COVID-19 & Crime Issue #9 – How did the Pandemic Impact 2020 Crime in Major Cities Across the Country?
The COVID-19 pandemic has had a significant impact on crime. In issue #7 of our COVID-19 & Crime Series, we focused on 2020 versus 2019 crime trends for the first half of each year in 11 cities across the United States. In this issue, we will examine full-year data for 14 cities, with a special focus on the second half of each year. In the sections below, we will present paired graphs. The first shows separate 2019 and 2020 trend lines for each city. The second presents a single line for each city indicating the percentage change in crime for each month. [Example: Baltimore had 899 Crimes Against Persons in January 2019 compared to 803 in January 2020. This is an 11% decrease.] Extensive tables of all of the underlying data can be found at the bottom of this publication. Please note that the numbers here are subject to any biases in police reporting. Those biases might be magnified by COVID-19.
Most cities show a drop in crime after COVID-19 restrictions were instituted in March, especially for crimes against persons. Three obvious exceptions to this are for San Diego, Houston, and Phoenix, which showed surprisingly elevated persons crime reports for the first half of 2020. The pattern is less clear for property crimes. However, COVID-19 may have had a differential impact on various categories of property crimes. For example, some store closures may have increased some commercial burglaries, while lockdowns decreased residential burglaries. Similar displacements may have occurred with other property crime categories, with all of this complicated with changes in crime reporting and police response protocols.
Focusing on the second half of the year, only three cities show significantly lower crimes against persons in 2020: Baltimore, San Francisco, and El Paso. All others showed increases of varying magnitude or remained comparable to 2019 levels. On the other hand, property crimes tended to show significant decreases or remained comparable in the second half of the year for most cities. Two exceptions are San Diego and Denver, which trended above 2019 levels.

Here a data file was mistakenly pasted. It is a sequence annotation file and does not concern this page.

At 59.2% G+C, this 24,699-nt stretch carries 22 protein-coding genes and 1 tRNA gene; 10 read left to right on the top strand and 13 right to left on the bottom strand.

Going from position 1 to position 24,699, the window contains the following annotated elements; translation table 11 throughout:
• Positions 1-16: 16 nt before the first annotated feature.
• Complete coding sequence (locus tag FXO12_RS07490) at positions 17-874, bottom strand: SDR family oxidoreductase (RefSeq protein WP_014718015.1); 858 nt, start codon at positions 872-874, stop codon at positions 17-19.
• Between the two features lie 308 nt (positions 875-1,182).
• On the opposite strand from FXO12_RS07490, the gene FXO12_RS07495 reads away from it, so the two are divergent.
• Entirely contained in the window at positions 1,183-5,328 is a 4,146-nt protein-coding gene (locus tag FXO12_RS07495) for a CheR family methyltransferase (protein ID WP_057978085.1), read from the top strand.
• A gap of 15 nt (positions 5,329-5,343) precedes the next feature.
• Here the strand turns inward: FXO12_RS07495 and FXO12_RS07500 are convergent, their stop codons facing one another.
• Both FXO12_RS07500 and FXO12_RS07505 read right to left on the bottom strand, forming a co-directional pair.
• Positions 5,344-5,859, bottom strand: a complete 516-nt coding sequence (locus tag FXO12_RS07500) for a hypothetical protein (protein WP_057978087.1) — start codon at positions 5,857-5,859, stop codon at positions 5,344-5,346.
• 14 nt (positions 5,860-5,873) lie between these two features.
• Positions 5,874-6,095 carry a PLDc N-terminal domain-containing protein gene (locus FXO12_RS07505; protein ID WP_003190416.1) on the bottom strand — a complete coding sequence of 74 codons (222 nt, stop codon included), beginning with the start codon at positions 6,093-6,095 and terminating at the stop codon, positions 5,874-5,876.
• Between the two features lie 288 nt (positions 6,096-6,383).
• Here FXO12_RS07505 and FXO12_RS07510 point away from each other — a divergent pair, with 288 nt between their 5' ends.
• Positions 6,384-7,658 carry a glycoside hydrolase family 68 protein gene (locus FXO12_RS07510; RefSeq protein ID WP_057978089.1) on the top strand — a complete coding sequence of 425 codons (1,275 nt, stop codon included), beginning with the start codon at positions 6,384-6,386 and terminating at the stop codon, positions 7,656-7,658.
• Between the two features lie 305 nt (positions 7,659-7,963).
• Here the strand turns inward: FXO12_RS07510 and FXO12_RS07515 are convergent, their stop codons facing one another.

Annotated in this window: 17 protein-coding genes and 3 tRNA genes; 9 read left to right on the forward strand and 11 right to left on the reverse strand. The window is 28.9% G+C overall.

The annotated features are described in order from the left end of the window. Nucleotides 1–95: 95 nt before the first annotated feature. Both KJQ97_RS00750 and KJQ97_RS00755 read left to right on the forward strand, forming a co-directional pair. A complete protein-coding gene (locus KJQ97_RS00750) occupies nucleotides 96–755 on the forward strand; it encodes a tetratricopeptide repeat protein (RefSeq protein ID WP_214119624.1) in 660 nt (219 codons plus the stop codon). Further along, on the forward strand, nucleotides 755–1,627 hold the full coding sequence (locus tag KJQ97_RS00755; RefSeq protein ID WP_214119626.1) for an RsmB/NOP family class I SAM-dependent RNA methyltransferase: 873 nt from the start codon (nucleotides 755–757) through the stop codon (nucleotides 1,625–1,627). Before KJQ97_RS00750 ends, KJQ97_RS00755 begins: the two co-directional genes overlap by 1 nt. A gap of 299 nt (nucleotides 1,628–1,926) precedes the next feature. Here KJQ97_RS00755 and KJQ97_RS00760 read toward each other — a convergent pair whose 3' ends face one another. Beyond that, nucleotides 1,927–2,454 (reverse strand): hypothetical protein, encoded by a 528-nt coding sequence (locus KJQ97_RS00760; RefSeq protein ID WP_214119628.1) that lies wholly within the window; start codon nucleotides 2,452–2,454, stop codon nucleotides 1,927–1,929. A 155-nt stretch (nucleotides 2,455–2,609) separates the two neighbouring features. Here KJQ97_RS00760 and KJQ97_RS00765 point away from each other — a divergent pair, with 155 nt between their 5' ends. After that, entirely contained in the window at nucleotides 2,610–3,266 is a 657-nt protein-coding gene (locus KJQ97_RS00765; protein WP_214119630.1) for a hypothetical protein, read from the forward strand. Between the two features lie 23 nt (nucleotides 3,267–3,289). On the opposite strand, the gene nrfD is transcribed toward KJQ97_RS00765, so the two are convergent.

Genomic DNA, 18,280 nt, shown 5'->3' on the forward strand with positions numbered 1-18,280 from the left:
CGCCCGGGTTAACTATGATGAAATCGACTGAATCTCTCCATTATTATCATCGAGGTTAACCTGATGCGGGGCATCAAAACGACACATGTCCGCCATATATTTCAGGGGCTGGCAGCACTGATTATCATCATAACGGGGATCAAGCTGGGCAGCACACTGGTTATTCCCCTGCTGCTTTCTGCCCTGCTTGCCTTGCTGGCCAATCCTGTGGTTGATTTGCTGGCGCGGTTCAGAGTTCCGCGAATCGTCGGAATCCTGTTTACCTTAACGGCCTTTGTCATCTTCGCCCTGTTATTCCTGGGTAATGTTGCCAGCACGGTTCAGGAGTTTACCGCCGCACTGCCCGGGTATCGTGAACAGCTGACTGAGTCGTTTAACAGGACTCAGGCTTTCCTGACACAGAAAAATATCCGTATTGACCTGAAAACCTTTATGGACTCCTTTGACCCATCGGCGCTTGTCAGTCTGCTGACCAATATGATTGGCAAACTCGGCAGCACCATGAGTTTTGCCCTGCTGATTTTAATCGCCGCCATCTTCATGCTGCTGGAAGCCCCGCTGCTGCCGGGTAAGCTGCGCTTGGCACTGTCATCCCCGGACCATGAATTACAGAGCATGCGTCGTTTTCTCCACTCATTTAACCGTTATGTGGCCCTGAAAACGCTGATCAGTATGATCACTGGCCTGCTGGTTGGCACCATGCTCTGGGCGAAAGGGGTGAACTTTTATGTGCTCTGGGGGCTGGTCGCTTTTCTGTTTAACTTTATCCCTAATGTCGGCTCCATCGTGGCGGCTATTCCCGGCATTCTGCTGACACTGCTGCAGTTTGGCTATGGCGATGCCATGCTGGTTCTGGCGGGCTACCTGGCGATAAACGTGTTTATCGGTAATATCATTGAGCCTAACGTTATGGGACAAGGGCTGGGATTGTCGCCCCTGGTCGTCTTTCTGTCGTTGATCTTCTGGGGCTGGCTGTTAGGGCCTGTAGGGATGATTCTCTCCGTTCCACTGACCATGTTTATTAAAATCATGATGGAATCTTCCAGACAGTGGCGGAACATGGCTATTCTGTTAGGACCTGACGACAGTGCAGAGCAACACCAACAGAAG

CHARTS SHOWING TRENDS FOR CRIMES AGAINST PERSONS
Crimes Against Persons in Northeast and Midwest Cities
Crimes Against Persons in Pacific Cities
Crimes Against Persons in Mountain and South Central Cities
CHARTS SHOWING TRENDS FOR CRIMES AGAINST PROPERTY
Crimes Against Property in Northeast and Midwest Cities
Crimes Against Property in Pacific Cities
Crimes Against Property in Mountain and South Central Cities
TABLES FOR CRIMES AGAINST PERSONS
TABLES FOR CRIMES AGAINST PROPERTY
It is critical to have the best data to assess crime risk during this period and CAP Index is here to help. Contact CAP Index to discuss how we can help your organization dive deeper into these numbers and analyze crime trends for specific categories.